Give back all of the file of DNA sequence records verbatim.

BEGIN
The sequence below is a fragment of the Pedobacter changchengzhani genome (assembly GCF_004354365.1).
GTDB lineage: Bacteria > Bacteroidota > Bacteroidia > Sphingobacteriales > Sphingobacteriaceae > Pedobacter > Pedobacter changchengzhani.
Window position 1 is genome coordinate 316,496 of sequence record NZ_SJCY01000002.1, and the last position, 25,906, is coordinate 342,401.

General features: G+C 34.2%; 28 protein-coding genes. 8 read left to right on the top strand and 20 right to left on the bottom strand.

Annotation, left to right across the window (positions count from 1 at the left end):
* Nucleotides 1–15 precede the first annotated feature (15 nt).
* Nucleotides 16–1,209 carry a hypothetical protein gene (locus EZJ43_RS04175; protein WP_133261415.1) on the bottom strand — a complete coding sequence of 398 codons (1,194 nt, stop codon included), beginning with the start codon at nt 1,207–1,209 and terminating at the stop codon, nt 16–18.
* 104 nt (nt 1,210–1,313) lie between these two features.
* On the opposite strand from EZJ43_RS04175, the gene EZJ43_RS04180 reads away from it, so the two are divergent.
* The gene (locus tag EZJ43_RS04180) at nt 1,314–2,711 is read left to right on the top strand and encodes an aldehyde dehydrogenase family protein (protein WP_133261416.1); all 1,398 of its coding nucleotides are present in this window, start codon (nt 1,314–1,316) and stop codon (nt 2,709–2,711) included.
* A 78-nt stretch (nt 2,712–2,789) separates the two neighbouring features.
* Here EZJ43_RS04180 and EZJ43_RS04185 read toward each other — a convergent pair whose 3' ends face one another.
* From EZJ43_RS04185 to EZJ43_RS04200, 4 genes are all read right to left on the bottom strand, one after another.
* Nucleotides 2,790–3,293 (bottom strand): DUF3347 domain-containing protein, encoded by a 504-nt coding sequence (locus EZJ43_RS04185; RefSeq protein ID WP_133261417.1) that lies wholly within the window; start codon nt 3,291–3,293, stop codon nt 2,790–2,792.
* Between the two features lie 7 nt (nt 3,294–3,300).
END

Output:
The sequence below is a fragment of the Pedobacter changchengzhani genome (assembly GCF_004354365.1).
GTDB lineage: Bacteria > Bacteroidota > Bacteroidia > Sphingobacteriales > Sphingobacteriaceae > Pedobacter > Pedobacter changchengzhani.
Window position 1 is genome coordinate 316,496 of sequence record NZ_SJCY01000002.1, and the last position, 25,906, is coordinate 342,401.

General features: G+C 34.2%; 28 protein-coding genes. 8 read left to right on the top strand and 20 right to left on the bottom strand.

Annotation, left to right across the window (positions count from 1 at the left end):
* Nucleotides 1–15 precede the first annotated feature (15 nt).
* Nucleotides 16–1,209 carry a hypothetical protein gene (locus EZJ43_RS04175; protein WP_133261415.1) on the bottom strand — a complete coding sequence of 398 codons (1,194 nt, stop codon included), beginning with the start codon at nt 1,207–1,209 and terminating at the stop codon, nt 16–18.
* 104 nt (nt 1,210–1,313) lie between these two features.
* On the opposite strand from EZJ43_RS04175, the gene EZJ43_RS04180 reads away from it, so the two are divergent.
* The gene (locus tag EZJ43_RS04180) at nt 1,314–2,711 is read left to right on the top strand and encodes an aldehyde dehydrogenase family protein (protein WP_133261416.1); all 1,398 of its coding nucleotides are present in this window, start codon (nt 1,314–1,316) and stop codon (nt 2,709–2,711) included.
* A 78-nt stretch (nt 2,712–2,789) separates the two neighbouring features.
* Here EZJ43_RS04180 and EZJ43_RS04185 read toward each other — a convergent pair whose 3' ends face one another.
* From EZJ43_RS04185 to EZJ43_RS04200, 4 genes are all read right to left on the bottom strand, one after another.
* Nucleotides 2,790–3,293 (bottom strand): DUF3347 domain-containing protein, encoded by a 504-nt coding sequence (locus EZJ43_RS04185; RefSeq protein ID WP_133261417.1) that lies wholly within the window; start codon nt 3,291–3,293, stop codon nt 2,790–2,792.
* Between the two features lie 7 nt (nt 3,294–3,300).